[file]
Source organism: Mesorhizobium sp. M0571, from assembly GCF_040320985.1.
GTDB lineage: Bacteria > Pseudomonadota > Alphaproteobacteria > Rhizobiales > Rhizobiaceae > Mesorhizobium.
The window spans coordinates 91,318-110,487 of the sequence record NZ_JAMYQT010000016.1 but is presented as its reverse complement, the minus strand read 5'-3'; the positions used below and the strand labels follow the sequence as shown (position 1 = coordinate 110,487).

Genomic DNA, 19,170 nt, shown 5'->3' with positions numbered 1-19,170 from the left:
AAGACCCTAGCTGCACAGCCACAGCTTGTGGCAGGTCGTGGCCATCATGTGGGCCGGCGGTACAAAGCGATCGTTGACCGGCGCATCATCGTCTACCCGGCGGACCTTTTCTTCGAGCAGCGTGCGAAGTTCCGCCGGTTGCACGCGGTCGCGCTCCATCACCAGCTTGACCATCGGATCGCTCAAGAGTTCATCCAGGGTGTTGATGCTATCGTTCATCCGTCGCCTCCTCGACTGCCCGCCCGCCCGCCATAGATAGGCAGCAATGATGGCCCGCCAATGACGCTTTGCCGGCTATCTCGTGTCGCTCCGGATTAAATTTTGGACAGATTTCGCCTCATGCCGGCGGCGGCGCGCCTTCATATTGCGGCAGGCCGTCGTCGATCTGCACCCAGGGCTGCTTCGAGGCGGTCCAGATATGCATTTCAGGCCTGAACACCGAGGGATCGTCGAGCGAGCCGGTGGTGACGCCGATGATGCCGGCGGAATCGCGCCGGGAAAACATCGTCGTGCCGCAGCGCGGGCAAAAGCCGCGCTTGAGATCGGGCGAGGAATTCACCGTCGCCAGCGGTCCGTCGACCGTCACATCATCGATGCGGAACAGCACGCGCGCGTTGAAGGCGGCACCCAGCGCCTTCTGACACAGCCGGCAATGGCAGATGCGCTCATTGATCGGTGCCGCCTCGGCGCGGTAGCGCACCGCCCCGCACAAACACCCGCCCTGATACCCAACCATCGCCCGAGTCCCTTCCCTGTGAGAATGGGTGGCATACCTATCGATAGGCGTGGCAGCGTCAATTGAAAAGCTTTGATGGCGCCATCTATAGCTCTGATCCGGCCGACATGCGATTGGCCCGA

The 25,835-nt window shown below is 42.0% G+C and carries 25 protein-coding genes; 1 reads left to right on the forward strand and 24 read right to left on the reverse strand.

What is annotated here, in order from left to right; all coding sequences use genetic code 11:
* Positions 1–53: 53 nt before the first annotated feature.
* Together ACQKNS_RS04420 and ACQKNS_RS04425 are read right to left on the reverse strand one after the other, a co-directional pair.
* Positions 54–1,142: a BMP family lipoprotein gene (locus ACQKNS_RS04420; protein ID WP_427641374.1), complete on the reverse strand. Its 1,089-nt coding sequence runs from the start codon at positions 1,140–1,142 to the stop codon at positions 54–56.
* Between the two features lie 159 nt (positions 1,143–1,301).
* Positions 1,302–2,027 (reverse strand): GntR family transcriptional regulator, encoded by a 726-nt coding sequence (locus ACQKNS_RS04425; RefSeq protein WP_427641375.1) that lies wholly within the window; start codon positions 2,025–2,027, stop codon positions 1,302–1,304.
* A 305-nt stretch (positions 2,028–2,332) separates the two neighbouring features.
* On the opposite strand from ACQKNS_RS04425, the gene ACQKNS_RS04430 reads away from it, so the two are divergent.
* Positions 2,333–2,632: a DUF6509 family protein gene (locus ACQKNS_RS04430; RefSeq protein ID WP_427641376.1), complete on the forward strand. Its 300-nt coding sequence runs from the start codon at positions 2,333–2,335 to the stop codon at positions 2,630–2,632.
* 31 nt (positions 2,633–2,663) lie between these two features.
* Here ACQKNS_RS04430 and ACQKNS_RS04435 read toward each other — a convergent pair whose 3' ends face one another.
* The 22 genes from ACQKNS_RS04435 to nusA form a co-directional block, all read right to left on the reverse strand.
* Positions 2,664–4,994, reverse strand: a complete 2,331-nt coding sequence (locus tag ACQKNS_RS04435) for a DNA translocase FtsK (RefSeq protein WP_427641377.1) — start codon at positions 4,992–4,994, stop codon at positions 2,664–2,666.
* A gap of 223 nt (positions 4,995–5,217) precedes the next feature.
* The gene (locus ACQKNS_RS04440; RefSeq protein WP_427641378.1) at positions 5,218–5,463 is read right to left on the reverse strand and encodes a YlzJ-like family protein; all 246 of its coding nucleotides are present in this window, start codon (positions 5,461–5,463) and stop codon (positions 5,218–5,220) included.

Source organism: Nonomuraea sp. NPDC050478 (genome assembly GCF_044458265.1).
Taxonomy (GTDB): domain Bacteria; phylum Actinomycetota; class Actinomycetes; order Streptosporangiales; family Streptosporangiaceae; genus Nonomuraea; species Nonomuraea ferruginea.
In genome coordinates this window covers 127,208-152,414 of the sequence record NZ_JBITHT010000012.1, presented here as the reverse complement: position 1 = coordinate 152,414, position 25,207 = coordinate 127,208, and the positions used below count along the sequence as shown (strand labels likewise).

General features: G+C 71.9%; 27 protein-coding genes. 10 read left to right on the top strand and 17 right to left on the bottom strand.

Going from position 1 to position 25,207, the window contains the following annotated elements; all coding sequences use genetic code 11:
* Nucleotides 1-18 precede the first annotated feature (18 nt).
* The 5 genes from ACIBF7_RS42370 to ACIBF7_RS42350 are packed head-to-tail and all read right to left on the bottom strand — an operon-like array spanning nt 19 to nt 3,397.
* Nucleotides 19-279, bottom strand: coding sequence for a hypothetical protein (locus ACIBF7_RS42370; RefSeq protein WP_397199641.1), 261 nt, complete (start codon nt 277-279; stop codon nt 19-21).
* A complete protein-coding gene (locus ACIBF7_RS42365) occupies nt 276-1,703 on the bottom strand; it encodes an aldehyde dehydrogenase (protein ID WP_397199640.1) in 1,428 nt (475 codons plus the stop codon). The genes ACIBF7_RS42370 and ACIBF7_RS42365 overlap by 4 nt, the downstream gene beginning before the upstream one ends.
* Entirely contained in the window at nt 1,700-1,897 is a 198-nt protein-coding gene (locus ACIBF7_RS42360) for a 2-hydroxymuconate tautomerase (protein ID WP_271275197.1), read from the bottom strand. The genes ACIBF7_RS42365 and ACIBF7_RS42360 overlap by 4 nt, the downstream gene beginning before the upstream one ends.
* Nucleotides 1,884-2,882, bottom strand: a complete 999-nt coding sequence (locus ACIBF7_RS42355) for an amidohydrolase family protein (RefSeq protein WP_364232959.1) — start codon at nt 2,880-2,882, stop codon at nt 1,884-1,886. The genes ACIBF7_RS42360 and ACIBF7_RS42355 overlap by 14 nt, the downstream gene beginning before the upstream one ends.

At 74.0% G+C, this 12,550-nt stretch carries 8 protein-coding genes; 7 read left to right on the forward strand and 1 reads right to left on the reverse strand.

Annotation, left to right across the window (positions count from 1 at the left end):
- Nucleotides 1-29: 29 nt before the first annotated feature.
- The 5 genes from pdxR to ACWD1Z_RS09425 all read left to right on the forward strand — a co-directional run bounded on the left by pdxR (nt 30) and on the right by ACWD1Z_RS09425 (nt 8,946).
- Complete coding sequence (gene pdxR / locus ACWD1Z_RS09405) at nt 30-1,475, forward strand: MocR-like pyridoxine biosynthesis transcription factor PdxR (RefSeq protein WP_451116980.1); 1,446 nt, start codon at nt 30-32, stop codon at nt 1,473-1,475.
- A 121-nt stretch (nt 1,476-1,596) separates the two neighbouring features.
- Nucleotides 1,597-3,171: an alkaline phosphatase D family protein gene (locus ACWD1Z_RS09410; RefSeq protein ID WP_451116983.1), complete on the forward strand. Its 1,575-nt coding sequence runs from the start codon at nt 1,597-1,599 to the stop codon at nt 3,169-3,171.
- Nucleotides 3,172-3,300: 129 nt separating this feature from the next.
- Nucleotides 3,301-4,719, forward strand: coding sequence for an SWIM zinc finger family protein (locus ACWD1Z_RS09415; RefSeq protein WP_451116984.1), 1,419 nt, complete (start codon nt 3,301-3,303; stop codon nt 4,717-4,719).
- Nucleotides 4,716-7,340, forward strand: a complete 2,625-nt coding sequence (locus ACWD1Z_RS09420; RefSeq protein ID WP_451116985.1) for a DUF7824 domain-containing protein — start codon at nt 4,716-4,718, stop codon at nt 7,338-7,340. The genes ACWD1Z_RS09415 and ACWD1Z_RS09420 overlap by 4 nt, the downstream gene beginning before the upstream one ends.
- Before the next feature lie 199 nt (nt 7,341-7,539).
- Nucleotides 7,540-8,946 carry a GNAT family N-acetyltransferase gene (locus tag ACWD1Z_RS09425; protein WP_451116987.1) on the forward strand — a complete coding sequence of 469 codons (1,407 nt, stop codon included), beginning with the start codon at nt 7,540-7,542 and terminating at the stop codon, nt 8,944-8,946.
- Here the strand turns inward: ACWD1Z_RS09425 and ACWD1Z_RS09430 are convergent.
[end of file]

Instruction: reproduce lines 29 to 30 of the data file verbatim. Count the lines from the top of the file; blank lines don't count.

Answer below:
* Nucleotides 19-279, bottom strand: coding sequence for a hypothetical protein (locus ACIBF7_RS42370; RefSeq protein WP_397199641.1), 261 nt, complete (start codon nt 277-279; stop codon nt 19-21).
* A complete protein-coding gene (locus ACIBF7_RS42365) occupies nt 276-1,703 on the bottom strand; it encodes an aldehyde dehydrogenase (protein ID WP_397199640.1) in 1,428 nt (475 codons plus the stop codon). The genes ACIBF7_RS42370 and ACIBF7_RS42365 overlap by 4 nt, the downstream gene beginning before the upstream one ends.